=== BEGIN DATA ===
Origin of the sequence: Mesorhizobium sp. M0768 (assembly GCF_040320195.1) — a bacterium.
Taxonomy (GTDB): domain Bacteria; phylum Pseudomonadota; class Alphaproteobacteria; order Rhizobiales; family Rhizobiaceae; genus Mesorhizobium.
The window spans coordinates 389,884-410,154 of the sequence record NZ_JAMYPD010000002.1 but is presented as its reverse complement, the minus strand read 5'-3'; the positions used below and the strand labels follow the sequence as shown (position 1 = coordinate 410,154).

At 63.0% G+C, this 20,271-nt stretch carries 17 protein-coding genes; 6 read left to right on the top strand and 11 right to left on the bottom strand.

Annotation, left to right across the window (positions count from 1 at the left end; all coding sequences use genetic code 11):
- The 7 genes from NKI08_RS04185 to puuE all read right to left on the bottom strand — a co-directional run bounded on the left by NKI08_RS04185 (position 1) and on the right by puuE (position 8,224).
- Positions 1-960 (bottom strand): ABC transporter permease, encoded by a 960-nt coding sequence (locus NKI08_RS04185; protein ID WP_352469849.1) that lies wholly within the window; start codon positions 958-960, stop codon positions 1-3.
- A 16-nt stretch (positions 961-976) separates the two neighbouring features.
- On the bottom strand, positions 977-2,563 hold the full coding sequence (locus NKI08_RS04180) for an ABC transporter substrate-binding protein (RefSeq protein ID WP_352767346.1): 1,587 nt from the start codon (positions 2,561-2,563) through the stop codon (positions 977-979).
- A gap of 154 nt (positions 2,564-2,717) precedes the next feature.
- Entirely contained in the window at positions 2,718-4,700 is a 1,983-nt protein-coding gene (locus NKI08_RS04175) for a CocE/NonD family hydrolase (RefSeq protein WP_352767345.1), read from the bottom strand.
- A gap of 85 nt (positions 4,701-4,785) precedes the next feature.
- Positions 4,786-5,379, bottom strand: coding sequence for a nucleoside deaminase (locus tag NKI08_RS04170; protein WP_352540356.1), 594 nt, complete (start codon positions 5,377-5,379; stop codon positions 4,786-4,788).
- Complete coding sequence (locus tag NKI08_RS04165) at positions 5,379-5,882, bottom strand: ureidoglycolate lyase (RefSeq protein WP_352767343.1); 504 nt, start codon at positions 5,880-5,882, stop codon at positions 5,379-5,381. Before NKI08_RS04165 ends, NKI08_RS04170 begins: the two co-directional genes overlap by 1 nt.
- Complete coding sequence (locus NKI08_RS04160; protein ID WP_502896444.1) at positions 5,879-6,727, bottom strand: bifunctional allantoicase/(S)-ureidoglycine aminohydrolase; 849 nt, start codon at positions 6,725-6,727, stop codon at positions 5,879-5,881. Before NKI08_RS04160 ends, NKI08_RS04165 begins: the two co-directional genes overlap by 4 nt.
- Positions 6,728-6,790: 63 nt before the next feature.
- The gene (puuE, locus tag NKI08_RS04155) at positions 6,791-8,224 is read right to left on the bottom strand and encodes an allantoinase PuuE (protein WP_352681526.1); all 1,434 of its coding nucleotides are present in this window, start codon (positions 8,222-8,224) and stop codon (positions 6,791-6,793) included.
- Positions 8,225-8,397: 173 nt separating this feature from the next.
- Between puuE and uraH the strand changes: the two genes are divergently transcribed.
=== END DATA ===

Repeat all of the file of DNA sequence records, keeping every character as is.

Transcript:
Origin of the sequence: Mesorhizobium sp. M0768 (assembly GCF_040320195.1) — a bacterium.
Taxonomy (GTDB): domain Bacteria; phylum Pseudomonadota; class Alphaproteobacteria; order Rhizobiales; family Rhizobiaceae; genus Mesorhizobium.
The window spans coordinates 389,884-410,154 of the sequence record NZ_JAMYPD010000002.1 but is presented as its reverse complement, the minus strand read 5'-3'; the positions used below and the strand labels follow the sequence as shown (position 1 = coordinate 410,154).

At 63.0% G+C, this 20,271-nt stretch carries 17 protein-coding genes; 6 read left to right on the top strand and 11 right to left on the bottom strand.

Annotation, left to right across the window (positions count from 1 at the left end; all coding sequences use genetic code 11):
- The 7 genes from NKI08_RS04185 to puuE all read right to left on the bottom strand — a co-directional run bounded on the left by NKI08_RS04185 (position 1) and on the right by puuE (position 8,224).
- Positions 1-960 (bottom strand): ABC transporter permease, encoded by a 960-nt coding sequence (locus NKI08_RS04185; protein ID WP_352469849.1) that lies wholly within the window; start codon positions 958-960, stop codon positions 1-3.
- A 16-nt stretch (positions 961-976) separates the two neighbouring features.
- On the bottom strand, positions 977-2,563 hold the full coding sequence (locus NKI08_RS04180) for an ABC transporter substrate-binding protein (RefSeq protein ID WP_352767346.1): 1,587 nt from the start codon (positions 2,561-2,563) through the stop codon (positions 977-979).
- A gap of 154 nt (positions 2,564-2,717) precedes the next feature.
- Entirely contained in the window at positions 2,718-4,700 is a 1,983-nt protein-coding gene (locus NKI08_RS04175) for a CocE/NonD family hydrolase (RefSeq protein WP_352767345.1), read from the bottom strand.
- A gap of 85 nt (positions 4,701-4,785) precedes the next feature.
- Positions 4,786-5,379, bottom strand: coding sequence for a nucleoside deaminase (locus tag NKI08_RS04170; protein WP_352540356.1), 594 nt, complete (start codon positions 5,377-5,379; stop codon positions 4,786-4,788).
- Complete coding sequence (locus tag NKI08_RS04165) at positions 5,379-5,882, bottom strand: ureidoglycolate lyase (RefSeq protein WP_352767343.1); 504 nt, start codon at positions 5,880-5,882, stop codon at positions 5,379-5,381. Before NKI08_RS04165 ends, NKI08_RS04170 begins: the two co-directional genes overlap by 1 nt.
- Complete coding sequence (locus NKI08_RS04160; protein ID WP_502896444.1) at positions 5,879-6,727, bottom strand: bifunctional allantoicase/(S)-ureidoglycine aminohydrolase; 849 nt, start codon at positions 6,725-6,727, stop codon at positions 5,879-5,881. Before NKI08_RS04160 ends, NKI08_RS04165 begins: the two co-directional genes overlap by 4 nt.
- Positions 6,728-6,790: 63 nt before the next feature.
- The gene (puuE, locus tag NKI08_RS04155) at positions 6,791-8,224 is read right to left on the bottom strand and encodes an allantoinase PuuE (protein WP_352681526.1); all 1,434 of its coding nucleotides are present in this window, start codon (positions 8,222-8,224) and stop codon (positions 6,791-6,793) included.
- Positions 8,225-8,397: 173 nt separating this feature from the next.
- Between puuE and uraH the strand changes: the two genes are divergently transcribed.